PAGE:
The screen shot shows a typical use. The user types a
hard to guess password into the first field and an easy to
remember name for the site being accessed. The tool
computes a password to be used for that site. In this
example, the hard to guess password is qwerty.
Most users have accounts on a large number of web sites.
Today, they have a choice of one password for all sites or
a different password for each site. Neither choice is
attractive. This tool produces a different password for
each site from a single password provided by the account
You should pick a very strong master password, 10 or more
characters that include numbers and special characters.
You can protect yourself further by appending your userid to
the site name, e.g., "amazon, email@example.com".
The source for the Windows version
A PHP version provided by Gérard Ernaelsten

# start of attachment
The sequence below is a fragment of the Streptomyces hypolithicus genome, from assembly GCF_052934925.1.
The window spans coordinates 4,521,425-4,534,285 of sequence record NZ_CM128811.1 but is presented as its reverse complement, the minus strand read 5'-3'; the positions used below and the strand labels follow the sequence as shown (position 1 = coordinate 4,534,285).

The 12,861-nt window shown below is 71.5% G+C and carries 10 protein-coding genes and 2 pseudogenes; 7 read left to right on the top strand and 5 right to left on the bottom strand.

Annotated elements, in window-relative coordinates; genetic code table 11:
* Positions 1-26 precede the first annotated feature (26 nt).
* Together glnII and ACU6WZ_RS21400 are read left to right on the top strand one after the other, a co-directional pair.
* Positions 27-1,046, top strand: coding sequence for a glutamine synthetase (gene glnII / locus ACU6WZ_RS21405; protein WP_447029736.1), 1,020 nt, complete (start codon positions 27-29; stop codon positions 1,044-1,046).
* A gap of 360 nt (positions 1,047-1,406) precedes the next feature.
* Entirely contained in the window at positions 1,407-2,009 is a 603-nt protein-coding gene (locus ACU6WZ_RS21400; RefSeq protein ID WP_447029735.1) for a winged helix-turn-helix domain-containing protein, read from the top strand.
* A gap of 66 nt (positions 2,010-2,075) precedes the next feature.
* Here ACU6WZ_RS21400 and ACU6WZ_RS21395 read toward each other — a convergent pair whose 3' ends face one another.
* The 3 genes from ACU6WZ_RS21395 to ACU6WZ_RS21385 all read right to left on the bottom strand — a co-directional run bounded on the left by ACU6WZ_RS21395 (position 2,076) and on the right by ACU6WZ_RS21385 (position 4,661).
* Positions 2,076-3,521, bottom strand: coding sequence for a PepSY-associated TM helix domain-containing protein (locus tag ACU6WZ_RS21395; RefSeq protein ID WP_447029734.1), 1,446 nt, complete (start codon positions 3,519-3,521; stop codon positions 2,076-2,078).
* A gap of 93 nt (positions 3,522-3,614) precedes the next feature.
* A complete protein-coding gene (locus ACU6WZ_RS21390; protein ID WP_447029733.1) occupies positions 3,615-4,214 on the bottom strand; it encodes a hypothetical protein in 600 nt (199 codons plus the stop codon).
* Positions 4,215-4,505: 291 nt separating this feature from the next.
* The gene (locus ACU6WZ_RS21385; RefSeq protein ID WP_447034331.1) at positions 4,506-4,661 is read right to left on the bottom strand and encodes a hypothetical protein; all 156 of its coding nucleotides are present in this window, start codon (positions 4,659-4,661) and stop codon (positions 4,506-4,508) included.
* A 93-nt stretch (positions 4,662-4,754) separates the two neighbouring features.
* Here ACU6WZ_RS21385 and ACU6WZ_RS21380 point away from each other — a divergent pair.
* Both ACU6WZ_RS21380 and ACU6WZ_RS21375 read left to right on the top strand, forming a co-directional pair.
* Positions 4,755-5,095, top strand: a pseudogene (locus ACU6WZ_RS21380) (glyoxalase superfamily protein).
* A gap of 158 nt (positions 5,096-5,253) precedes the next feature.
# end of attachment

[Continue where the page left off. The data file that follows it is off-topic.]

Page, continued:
A Tk version provided by Neil Madden that remembers your
There are a number of extensions that can be made. For
example, a pull down menu for site names would be nice.
Versions have been written for PocketPC, Palm, and Nokia
EPOC cell phones in J2ME. There is also a Java applet and a
console version for *nix. Each of these needs improving
before distributing it. If you're interested, contact me.
Versions were produced by the following people:
Alan Karp - Python
Ren Wu - Windows
Kevin Smathers - *nix
Bill Serra - PocketPC
John Schettino - Palm, Nokia, Java Applet
YanQiQi has produced a similar tool called
which is available for free. Unfortunately, the algorithm
used in that tool is not portable.
Paul Johnson has produced a bookmarklet
that uses MD5. However, the resulting passwords consist
of only 8 lower case characters and integers. It appears
that the binary to ASCII conversion is something other